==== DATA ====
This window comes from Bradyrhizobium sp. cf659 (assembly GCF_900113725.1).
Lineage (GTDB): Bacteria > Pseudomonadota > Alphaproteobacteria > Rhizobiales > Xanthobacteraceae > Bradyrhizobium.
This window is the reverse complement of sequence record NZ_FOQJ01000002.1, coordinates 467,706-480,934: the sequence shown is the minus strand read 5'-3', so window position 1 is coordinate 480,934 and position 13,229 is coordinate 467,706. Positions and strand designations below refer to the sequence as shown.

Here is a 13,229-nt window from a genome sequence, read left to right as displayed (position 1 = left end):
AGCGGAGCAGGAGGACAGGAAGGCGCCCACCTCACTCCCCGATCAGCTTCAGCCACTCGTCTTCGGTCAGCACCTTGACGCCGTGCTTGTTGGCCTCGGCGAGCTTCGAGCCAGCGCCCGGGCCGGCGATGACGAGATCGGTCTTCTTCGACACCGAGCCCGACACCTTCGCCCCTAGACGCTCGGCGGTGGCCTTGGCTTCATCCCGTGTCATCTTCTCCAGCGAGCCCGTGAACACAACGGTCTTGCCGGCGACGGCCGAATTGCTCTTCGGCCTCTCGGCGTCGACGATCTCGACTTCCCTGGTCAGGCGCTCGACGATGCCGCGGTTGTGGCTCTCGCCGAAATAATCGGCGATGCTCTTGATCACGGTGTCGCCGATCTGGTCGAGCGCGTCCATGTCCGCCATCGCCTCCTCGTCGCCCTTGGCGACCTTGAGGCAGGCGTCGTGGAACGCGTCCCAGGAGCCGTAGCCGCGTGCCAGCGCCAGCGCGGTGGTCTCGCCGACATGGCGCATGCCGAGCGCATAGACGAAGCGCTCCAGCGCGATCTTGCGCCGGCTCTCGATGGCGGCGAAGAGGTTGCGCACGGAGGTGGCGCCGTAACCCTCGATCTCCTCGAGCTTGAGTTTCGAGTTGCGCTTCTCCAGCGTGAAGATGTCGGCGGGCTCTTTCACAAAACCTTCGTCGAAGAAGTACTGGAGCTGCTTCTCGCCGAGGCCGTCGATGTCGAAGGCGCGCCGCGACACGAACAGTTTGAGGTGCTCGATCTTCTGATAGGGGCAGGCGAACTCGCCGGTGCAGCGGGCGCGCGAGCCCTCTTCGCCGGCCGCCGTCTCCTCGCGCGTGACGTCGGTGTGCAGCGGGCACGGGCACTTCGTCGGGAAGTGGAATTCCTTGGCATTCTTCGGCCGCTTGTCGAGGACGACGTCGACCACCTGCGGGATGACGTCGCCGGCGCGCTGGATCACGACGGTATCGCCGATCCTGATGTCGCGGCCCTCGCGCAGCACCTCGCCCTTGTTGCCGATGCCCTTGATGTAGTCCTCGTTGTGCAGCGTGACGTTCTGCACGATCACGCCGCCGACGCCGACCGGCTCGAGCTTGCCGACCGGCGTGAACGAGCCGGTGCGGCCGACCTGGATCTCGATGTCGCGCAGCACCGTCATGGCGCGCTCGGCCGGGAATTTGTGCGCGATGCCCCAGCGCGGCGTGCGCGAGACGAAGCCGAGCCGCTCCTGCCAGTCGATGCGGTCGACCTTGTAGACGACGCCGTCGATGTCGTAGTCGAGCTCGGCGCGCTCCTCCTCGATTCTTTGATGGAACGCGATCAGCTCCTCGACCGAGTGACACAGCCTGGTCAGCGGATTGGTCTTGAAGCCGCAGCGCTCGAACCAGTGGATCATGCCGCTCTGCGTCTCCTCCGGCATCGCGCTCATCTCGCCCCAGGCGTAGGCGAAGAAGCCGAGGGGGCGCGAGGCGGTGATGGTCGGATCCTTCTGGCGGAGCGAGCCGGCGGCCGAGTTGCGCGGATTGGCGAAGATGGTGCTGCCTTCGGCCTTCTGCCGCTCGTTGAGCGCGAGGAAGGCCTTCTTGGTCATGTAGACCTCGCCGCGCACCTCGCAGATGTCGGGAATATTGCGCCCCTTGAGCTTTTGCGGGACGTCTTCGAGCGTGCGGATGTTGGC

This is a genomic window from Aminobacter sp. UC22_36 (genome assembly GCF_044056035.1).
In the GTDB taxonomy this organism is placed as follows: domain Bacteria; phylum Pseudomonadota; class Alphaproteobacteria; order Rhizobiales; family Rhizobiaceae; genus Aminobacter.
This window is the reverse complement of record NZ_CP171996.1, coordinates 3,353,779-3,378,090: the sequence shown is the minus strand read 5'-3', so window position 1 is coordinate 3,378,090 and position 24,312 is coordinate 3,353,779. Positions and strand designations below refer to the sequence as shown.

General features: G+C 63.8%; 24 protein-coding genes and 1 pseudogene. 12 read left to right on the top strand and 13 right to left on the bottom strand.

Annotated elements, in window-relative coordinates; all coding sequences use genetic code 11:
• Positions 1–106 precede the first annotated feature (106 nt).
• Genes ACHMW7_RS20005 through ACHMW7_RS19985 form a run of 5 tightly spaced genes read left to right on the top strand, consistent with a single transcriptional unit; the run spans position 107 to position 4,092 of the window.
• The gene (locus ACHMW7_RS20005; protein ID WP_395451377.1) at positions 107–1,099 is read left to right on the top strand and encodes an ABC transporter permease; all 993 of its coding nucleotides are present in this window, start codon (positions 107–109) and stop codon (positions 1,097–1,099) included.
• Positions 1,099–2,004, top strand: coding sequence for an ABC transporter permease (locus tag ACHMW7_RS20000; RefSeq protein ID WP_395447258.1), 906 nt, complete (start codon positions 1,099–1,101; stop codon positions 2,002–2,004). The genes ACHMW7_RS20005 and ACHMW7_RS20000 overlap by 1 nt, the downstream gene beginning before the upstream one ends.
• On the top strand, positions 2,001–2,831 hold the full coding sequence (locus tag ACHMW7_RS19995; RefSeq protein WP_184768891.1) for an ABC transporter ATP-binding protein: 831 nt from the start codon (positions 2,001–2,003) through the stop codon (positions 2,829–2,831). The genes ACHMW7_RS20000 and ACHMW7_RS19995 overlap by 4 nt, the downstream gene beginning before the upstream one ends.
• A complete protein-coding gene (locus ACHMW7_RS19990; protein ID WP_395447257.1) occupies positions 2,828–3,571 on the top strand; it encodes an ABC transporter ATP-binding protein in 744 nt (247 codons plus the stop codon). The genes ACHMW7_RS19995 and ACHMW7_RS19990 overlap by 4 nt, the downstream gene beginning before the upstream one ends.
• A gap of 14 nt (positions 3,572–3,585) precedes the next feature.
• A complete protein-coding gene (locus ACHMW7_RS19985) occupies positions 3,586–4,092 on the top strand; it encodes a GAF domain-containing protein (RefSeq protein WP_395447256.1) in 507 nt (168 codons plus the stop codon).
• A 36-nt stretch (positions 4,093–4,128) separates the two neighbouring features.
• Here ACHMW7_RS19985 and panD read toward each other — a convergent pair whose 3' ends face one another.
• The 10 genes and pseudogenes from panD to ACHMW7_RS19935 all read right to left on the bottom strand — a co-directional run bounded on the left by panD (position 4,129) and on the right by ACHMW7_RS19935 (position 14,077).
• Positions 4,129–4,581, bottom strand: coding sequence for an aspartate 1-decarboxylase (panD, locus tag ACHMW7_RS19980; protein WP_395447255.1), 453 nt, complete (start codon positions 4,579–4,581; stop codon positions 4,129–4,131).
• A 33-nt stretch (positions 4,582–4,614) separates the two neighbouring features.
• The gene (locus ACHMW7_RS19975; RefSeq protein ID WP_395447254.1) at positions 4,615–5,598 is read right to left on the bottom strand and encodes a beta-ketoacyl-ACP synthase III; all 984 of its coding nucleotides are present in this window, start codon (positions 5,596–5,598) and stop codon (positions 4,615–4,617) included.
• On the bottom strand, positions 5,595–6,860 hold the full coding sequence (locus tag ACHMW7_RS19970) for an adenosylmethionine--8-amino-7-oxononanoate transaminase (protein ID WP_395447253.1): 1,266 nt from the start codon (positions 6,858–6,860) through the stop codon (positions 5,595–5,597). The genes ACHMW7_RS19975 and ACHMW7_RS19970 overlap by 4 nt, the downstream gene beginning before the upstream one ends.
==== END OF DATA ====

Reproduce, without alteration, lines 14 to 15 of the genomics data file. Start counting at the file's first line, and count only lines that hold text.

• Positions 1,099–2,004, top strand: coding sequence for an ABC transporter permease (locus tag ACHMW7_RS20000; RefSeq protein ID WP_395447258.1), 906 nt, complete (start codon positions 1,099–1,101; stop codon positions 2,002–2,004). The genes ACHMW7_RS20005 and ACHMW7_RS20000 overlap by 1 nt, the downstream gene beginning before the upstream one ends.
• On the top strand, positions 2,001–2,831 hold the full coding sequence (locus tag ACHMW7_RS19995; RefSeq protein WP_184768891.1) for an ABC transporter ATP-binding protein: 831 nt from the start codon (positions 2,001–2,003) through the stop codon (positions 2,829–2,831). The genes ACHMW7_RS20000 and ACHMW7_RS19995 overlap by 4 nt, the downstream gene beginning before the upstream one ends.